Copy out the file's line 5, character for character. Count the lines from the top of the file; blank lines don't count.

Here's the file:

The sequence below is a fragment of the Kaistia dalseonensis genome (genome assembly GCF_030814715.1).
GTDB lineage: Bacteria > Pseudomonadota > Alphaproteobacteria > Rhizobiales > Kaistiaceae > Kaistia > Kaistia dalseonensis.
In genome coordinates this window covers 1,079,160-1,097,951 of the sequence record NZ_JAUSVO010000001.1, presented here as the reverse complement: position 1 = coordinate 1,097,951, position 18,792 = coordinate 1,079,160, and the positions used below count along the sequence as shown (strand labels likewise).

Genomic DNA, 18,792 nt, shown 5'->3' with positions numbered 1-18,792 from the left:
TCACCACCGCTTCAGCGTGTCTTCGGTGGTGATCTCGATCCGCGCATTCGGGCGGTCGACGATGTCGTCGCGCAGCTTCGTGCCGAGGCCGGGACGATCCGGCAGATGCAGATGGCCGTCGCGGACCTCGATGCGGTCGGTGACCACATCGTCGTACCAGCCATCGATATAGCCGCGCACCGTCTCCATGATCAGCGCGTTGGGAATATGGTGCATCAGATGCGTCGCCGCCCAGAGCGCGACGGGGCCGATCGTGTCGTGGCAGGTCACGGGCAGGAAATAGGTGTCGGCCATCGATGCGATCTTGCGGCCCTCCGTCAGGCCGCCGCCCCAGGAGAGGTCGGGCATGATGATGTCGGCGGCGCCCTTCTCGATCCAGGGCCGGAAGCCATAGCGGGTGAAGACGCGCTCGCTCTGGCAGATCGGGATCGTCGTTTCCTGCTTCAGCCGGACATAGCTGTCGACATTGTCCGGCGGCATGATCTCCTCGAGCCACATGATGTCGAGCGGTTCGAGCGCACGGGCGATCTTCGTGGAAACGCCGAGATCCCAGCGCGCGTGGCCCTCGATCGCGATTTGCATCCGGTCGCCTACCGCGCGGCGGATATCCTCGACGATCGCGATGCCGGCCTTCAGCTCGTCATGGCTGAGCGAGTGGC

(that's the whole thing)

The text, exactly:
TCACCACCGCTTCAGCGTGTCTTCGGTGGTGATCTCGATCCGCGCATTCGGGCGGTCGACGATGTCGTCGCGCAGCTTCGTGCCGAGGCCGGGACGATCCGGCAGATGCAGATGGCCGTCGCGGACCTCGATGCGGTCGGTGACCACATCGTCGTACCAGCCATCGATATAGCCGCGCACCGTCTCCATGATCAGCGCGTTGGGAATATGGTGCATCAGATGCGTCGCCGCCCAGAGCGCGACGGGGCCGATCGTGTCGTGGCAGGTCACGGGCAGGAAATAGGTGTCGGCCATCGATGCGATCTTGCGGCCCTCCGTCAGGCCGCCGCCCCAGGAGAGGTCGGGCATGATGATGTCGGCGGCGCCCTTCTCGATCCAGGGCCGGAAGCCATAGCGGGTGAAGACGCGCTCGCTCTGGCAGATCGGGATCGTCGTTTCCTGCTTCAGCCGGACATAGCTGTCGACATTGTCCGGCGGCATGATCTCCTCGAGCCACATGATGTCGAGCGGTTCGAGCGCACGGGCGATCTTCGTGGAAACGCCGAGATCCCAGCGCGCGTGGCCCTCGATCGCGATTTGCATCCGGTCGCCTACCGCGCGGCGGATATCCTCGACGATCGCGATGCCGGCCTTCAGCTCGTCATGGCTGAGCGAGTGGC